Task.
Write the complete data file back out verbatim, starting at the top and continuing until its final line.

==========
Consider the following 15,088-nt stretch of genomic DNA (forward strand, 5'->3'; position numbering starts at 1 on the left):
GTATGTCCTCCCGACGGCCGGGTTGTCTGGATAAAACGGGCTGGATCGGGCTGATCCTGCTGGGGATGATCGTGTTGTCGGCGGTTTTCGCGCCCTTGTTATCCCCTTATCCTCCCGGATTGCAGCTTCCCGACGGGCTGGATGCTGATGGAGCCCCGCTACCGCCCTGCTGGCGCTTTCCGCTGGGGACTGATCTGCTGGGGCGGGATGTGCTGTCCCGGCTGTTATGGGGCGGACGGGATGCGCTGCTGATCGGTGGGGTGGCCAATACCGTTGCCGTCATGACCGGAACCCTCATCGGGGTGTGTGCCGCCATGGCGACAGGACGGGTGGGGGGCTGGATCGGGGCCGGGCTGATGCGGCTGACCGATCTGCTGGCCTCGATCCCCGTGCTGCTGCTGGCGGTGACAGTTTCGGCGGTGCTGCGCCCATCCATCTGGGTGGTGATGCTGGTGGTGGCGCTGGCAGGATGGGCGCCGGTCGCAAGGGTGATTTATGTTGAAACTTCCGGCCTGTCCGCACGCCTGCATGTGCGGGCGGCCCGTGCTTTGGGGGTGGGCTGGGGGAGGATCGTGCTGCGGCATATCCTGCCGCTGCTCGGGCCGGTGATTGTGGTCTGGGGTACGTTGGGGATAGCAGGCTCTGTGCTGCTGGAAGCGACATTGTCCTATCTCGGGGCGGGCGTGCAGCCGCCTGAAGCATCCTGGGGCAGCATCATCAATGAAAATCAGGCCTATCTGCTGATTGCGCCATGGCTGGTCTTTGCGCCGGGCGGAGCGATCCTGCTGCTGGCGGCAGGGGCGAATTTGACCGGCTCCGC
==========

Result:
Consider the following 15,088-nt stretch of genomic DNA (forward strand, 5'->3'; position numbering starts at 1 on the left):
GTATGTCCTCCCGACGGCCGGGTTGTCTGGATAAAACGGGCTGGATCGGGCTGATCCTGCTGGGGATGATCGTGTTGTCGGCGGTTTTCGCGCCCTTGTTATCCCCTTATCCTCCCGGATTGCAGCTTCCCGACGGGCTGGATGCTGATGGAGCCCCGCTACCGCCCTGCTGGCGCTTTCCGCTGGGGACTGATCTGCTGGGGCGGGATGTGCTGTCCCGGCTGTTATGGGGCGGACGGGATGCGCTGCTGATCGGTGGGGTGGCCAATACCGTTGCCGTCATGACCGGAACCCTCATCGGGGTGTGTGCCGCCATGGCGACAGGACGGGTGGGGGGCTGGATCGGGGCCGGGCTGATGCGGCTGACCGATCTGCTGGCCTCGATCCCCGTGCTGCTGCTGGCGGTGACAGTTTCGGCGGTGCTGCGCCCATCCATCTGGGTGGTGATGCTGGTGGTGGCGCTGGCAGGATGGGCGCCGGTCGCAAGGGTGATTTATGTTGAAACTTCCGGCCTGTCCGCACGCCTGCATGTGCGGGCGGCCCGTGCTTTGGGGGTGGGCTGGGGGAGGATCGTGCTGCGGCATATCCTGCCGCTGCTCGGGCCGGTGATTGTGGTCTGGGGTACGTTGGGGATAGCAGGCTCTGTGCTGCTGGAAGCGACATTGTCCTATCTCGGGGCGGGCGTGCAGCCGCCTGAAGCATCCTGGGGCAGCATCATCAATGAAAATCAGGCCTATCTGCTGATTGCGCCATGGCTGGTCTTTGCGCCGGGCGGAGCGATCCTGCTGCTGGCGGCAGGGGCGAATTTGACCGGCTCCGC